For Lupus Patients, a Day in the Sun?
By Julia Hess
Image: Dr. John A. Hardin (Rheumatology)
Vitamin D is well known for its essential role in maintaining bone density. A growing body of knowledge indicates that it may help prevent cancer, hypertension, and diabetes as well as improve muscle function in older individuals. Vitamin D may also have important immunological consequences for patients with autoimmune diseases such as lupus, according to Dr. John A. Hardin, Professor of Medicine (Rheumatology) and Microbiology and Immunology at Albert Einstein College of Medicine, Professor of Orthopedic Surgery at Montefiore Medical Center, and Chief Scientific Officer of the Arthritis Foundation.
Systemic lupus erythematosus (SLE, or lupus) is a chronic, potentially fatal disease in which the body’s immune system attacks healthy cells, resulting in complications ranging from skin rashes and joint pain to seizures and kidney failure. Severe vitamin D deficiency is prevalent among patients with lupus, particularly African Americans, who are most commonly and severely affected by the disease. “Replacing patients’ vitamin D levels as part of treatment may improve the clinical outcome of SLE and significantly affect the health of people living in the Bronx,” said Hardin during a recent Medicine Grand Rounds on the topic.
Target blood levels of vitamin D are currently thought to be 30–40 ng/ml. Daily doses of 1000–2000 IU achieve this level in most patients, and 2000 IU/day is considered safe. The average American diet provides only 140–280 IU of vitamin D daily (the best sources are oily fishes like salmon and mackerel and D-fortified milk and cereals); as much as 90% is manufactured by the skin in response to UV exposure. A day in the sun produces about 10,000 IU, but after about 20,000 IU the sun destroys vitamin D in the skin, a self-regulating mechanism that prevents toxicity.
Vitamin D deficiency is particularly prevalent and profound in racial groups with higher levels of melanocytes (pigment-producing cells that help block UV photons). About 12% of apparently healthy African Americans have been found to have severe vitamin D deficiency (defined as levels at or below 10 ng/ml). Vitamin D levels within this range are associated with the bone disease osteomalacia. Severe vitamin D deficiency is also common among Hispanic populations. Medical advice to avoid sun exposure, medications such as corticosteroids (commonly prescribed for lupus), and inflammation, which augments the catabolism (enzymatic breakdown) of vitamin D, may contribute to its deficiency. In a recent study of patients in the Bronx and in South Carolina, Hardin and colleagues found that almost 30% of African Americans and 12% of Hispanics with SLE have severe vitamin D deficiency.
Vitamin D deficiency is likely to be a particular problem for people with SLE. Patients are usually advised to avoid sun exposure, known to trigger disease flares in some individuals. During SLE’s immune response, dendritic cells (DCs, which are the body’s sentinels against infection) respond to activating factors such as interferon alpha present in lupus plasma. Activated DCs are thought to stimulate autoreactive responses by T and B lymphocytes. Additionally, patients with active lupus often have an enhanced interferon (IFN) signature, characterized by higher levels of expression of interferon alpha regulated genes.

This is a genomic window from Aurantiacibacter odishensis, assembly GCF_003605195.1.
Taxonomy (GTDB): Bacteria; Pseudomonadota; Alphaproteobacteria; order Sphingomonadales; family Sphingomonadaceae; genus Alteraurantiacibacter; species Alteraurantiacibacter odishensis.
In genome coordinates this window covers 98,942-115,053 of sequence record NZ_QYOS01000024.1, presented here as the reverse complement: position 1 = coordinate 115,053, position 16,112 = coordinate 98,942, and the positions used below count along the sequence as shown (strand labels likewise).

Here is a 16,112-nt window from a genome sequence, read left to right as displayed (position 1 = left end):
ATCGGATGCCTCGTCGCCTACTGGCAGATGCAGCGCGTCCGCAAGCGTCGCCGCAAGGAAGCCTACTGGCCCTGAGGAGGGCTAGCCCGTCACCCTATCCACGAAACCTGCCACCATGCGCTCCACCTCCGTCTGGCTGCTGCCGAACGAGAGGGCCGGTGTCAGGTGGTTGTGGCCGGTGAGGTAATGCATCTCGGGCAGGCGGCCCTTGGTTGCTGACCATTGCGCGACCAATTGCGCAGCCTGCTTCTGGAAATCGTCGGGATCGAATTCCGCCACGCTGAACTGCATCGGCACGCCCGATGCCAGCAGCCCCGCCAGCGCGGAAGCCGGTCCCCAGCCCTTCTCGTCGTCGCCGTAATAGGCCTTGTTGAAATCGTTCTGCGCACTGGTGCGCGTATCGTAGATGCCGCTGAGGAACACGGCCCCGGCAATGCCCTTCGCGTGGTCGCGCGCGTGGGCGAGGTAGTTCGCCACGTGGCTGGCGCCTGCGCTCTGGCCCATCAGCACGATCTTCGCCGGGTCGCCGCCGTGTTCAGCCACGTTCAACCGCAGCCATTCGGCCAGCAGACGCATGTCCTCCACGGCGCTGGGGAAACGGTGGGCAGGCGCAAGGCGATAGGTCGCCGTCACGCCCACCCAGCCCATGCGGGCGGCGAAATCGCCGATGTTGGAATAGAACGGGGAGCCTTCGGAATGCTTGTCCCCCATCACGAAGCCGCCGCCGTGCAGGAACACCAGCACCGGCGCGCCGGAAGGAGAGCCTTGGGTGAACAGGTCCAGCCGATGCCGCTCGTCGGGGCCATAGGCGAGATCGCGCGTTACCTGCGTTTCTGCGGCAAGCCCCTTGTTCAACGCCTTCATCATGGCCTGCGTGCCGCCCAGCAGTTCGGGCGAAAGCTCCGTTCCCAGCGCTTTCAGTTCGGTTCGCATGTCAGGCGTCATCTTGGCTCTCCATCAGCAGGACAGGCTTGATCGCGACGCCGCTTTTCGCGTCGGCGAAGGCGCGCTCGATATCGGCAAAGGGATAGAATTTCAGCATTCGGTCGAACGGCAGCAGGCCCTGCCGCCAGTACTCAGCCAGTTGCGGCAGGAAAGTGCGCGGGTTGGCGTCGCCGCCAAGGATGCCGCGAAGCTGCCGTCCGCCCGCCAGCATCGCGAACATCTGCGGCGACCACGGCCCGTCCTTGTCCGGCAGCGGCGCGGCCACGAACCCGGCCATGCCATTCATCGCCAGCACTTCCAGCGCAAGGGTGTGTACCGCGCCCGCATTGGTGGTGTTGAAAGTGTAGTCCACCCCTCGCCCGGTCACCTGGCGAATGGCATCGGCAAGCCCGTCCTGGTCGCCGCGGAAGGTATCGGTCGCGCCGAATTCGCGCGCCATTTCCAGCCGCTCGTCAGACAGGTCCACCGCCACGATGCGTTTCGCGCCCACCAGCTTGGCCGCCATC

In an ongoing study, Hardin and colleagues are examining whether correcting vitamin D levels can reverse the vitamin D signature of patients with SLE. They reason that vitamin D could enable DCs to resist the activating effects of interferon alpha. If the study confirms this, vitamin D supplementation could provide a safe, effective means to improve treatment outcomes for lupus patients. Reducing the DC response and reversing the IFN signature could lessen the severity of SLE-associated complications including kidney disease, blood disorders, and central nervous system issues such as seizure and stroke.
Race is one factor that influences patients’ vitamin D requirements and response to supplementation. Others include age, sex, BMI, and amount of sun exposure. Despite its variability, vitamin D, a relatively benign treatment approach, has significant immunologic potential. Hardin recommends that physicians in the Bronx be particularly vigilant in determining patients’ blood levels of 25-hydroxy vitamin D and recommending appropriate amounts of vitamin D supplements. “Vitamin D can improve immune regulation and may even reverse features of established autoimmunity,” he said. “This has a pervasive impact on many different processes that are integral to our musculoskeletal health and our immunity.”